As America mourns the victims of its latest mass shooting – 19 elementary school students and two teachers killed in Texas – Democratic governors are increasing their calls for more restrictions on guns.
Several Republican governors are pushing for a different solution: more security in schools.
The division between the nation’s governors reflects a partisan divide that has stymied action in Congress and several state capitals on how best to respond to the record-high number of gun-related deaths in America. The tension between life, liberty and constitutional rights is described in the founding documents of the nation.
Following Tuesday’s massacre at Robb Elementary School in Uvalde, Texas, The Associated Press asked governors across the United States whether they believed their states had an obligation to stop mass shootings and gun violence. and if so, how to do so.
About half of the governor’s offices responded to the Associated Press. It was agreed that it was their responsibility to try to do something. Democrats and Republicans alike noted the need to invest in mental health services and training to try to help people potentially prone to violent outbursts.
But generally after that the similarity ended.
Should people under the age of 21 be banned from buying semi-automatic guns? Shouldn’t ammunition magazines be limited to no more than 10 bullets?
Several Democratic governors said “yes.”
“If you’re not serious about guns, you’re not serious about crime prevention. I think that’s more true today than ever,” said Democratic Gov. Ned Lamont of Connecticut, where a decade ago 20 students and six adults were killed at Sandy Hook Elementary School.
Tom Wolf of Pennsylvania Gov. said he supports limits on both bullet capability and semi-automatic weapons purchases. He rallied with gun-control advocates in Philadelphia on Friday, condemning his state’s Republican-led legislature for not passing his gun resolutions.
“They would rather lobby gun manufacturing than pass a commonsense law preventing children from dying,” Wolf said.
Of the Republican governors who responded to the Associated Press, only Vermont Governor Phil Scott expressed support for such gun control efforts. Scott signed a law in 2018 that limits the capacity of firearms magazines and raises the general age to purchase guns to 21, with exceptions for 18 to 20-year-olds who take firearms safety courses. pass through.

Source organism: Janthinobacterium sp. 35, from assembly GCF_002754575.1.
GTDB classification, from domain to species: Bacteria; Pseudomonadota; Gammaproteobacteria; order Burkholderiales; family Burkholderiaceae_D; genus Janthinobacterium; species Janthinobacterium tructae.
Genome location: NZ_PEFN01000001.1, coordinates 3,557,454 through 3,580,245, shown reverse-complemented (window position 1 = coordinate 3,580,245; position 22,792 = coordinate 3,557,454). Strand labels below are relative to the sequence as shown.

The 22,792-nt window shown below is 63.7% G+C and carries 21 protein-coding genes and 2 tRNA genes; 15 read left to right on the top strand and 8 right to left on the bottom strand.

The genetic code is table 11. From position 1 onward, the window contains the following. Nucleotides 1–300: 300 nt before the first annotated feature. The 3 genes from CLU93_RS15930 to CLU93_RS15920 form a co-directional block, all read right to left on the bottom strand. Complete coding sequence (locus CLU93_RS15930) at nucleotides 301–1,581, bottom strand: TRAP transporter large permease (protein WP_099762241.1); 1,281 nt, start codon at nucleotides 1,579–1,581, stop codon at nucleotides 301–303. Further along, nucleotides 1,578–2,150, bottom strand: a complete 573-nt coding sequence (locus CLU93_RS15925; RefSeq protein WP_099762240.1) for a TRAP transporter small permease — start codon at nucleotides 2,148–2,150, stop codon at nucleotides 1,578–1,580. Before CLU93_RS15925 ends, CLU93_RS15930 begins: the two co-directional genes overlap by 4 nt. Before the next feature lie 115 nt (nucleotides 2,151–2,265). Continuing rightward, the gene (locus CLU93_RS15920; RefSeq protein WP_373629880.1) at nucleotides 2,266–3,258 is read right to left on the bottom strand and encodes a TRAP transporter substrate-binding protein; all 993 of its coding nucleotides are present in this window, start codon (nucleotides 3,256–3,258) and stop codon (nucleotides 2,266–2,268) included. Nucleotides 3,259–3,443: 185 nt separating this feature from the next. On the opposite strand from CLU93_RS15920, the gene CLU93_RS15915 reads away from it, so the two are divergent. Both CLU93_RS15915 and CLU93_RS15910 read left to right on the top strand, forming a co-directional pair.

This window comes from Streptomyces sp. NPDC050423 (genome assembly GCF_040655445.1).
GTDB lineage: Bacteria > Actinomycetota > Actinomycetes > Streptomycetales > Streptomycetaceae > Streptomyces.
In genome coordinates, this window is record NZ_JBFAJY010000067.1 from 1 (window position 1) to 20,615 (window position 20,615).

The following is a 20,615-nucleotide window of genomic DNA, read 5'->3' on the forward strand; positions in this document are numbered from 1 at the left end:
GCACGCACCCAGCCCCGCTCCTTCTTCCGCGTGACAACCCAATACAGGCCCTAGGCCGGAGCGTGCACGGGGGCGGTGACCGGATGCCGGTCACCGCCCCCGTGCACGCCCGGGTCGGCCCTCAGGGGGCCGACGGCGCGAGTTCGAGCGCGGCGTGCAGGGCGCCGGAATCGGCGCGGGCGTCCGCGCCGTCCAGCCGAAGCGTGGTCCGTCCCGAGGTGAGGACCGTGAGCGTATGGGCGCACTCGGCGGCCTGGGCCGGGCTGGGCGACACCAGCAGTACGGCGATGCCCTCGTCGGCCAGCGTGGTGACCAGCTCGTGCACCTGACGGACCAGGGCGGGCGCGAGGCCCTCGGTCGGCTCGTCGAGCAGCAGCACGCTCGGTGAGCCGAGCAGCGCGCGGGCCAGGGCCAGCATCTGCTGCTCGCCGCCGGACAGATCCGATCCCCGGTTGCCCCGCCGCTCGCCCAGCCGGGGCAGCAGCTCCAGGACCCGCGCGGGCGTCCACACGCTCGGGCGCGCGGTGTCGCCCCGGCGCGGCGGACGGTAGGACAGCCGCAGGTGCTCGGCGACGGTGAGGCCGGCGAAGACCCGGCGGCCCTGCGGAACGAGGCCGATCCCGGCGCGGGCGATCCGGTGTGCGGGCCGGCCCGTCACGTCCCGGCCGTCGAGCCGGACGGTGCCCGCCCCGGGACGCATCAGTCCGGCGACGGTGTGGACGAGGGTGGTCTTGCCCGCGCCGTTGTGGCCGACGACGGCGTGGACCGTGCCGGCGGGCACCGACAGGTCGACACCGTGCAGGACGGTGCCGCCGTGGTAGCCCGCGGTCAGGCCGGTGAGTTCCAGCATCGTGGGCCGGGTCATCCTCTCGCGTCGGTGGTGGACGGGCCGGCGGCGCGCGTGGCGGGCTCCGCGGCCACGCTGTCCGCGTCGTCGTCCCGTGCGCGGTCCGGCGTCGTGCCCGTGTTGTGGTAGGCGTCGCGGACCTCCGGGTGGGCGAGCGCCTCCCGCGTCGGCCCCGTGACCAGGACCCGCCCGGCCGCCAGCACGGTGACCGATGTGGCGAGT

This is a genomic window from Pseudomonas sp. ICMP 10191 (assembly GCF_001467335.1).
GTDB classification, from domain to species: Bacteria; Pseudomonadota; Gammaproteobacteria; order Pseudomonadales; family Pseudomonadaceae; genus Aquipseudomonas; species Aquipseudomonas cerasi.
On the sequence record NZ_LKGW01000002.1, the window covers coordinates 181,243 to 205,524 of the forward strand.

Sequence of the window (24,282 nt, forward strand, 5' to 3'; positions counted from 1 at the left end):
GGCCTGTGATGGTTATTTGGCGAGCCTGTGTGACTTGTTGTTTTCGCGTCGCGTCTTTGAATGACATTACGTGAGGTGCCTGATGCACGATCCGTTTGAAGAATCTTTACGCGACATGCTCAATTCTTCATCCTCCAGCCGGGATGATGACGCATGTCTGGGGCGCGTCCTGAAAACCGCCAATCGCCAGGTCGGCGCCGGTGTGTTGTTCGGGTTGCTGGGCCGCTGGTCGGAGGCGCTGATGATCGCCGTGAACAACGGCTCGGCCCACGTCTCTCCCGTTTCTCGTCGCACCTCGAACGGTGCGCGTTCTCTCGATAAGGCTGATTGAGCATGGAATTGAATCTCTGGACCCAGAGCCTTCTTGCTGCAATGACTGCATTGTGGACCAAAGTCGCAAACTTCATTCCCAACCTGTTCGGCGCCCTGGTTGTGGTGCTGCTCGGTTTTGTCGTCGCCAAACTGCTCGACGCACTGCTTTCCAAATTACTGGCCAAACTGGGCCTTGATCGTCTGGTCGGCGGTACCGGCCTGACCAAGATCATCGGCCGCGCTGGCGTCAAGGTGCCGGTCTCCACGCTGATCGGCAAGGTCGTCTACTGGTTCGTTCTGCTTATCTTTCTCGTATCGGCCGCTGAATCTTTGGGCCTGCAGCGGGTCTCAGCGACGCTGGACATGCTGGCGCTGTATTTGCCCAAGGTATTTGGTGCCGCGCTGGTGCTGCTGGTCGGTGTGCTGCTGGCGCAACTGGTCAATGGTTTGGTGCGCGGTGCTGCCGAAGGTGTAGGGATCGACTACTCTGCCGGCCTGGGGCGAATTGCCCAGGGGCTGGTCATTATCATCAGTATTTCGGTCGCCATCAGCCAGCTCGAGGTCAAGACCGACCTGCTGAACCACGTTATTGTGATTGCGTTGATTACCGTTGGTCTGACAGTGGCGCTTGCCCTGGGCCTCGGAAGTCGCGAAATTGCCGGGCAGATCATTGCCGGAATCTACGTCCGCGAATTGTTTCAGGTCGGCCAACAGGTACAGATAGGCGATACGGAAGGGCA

Other Republican governors either sidestepped Associated Press’s questions about specific gun control measures or said they opposed them. Alaska Gov. Mike Dunleavy was a firm “no” on setting bullet limits or age restrictions that could violate constitutional rights.
“Tougher gun laws are not the solution to this problem – we must focus our attention on the mental health conditions in our communities,” Dunlavy’s office said in an email.
Ohio Gov. Mike Devine said he would not support such gun control proposals, as he believes they have no chance of passing in the state’s GOP-led legislature. Devine, a Republican, instead proposed spending “a significant amount” on efforts to keep schools safe from potential attacks. He didn’t say exactly what that security would include.
Republican governors were more likely to support efforts to strengthen security in schools. The Associated Press asked about proposals to equip teachers and staff with firearms, add security guards, or secure schools with things like metal detectors and fencing.
Although her office did not respond to the Associated Press’s survey, Republican Gov. Kristi Noem of South Dakota denounced calls for gun control as “garbage” during a speech Friday at the National Rifle Association convention in Houston and schools. Security measures adopted.
“Why do we protect our banks, our stores and celebrities with armed guards but not our children? Aren’t they really our greatest treasure?” Noem said.
Republican Gov. Kim Reynolds of Iowa also spoke to reporters on Friday about possible school safety measures.
“It’s looking for ways to toughen schools, it’s talking about having state resource officers,” she said later: “Maybe a gateway into the school system and making sure teachers are trained “
Rejecting proposals to restrict gun ownership, Indiana Gov. Eric Holcomb said the solution was to “focus on individual problems” and continue to provide grants to schools for safety upgrades.
“When kids are in their class, you can call it toughening them up,” Republican Holcomb said.
Some Democrats support funding for specially trained police, known as school resource officers, or to improve the security of buildings. But none of the Democratic governors who answered Associated Press’s questions endorsed teachers or staff to try or stop the attacks.
Wisconsin Gov. Tony Evers – a Democrat who is a former teacher, school superintendent and state education chief – said he worries arming teachers will make schools more dangerous. He said having additional security guards or police in each school building could be both impractical and counterproductive.
“There aren’t enough people to do that,” Evers said, “and I’m not sure we want to turn our educational institutions into armed camps.”
Associated Press writer Scott Bauer in Madison, Wisconsin; Tom Davis in Indianapolis; Susan High in Hartford, Connecticut; David Pitt in Des Moines, Iowa; Andrew Welsh-Huggins in Columbus, Ohio; and Associated Press Statehouse reporters from across America contributed to this report.
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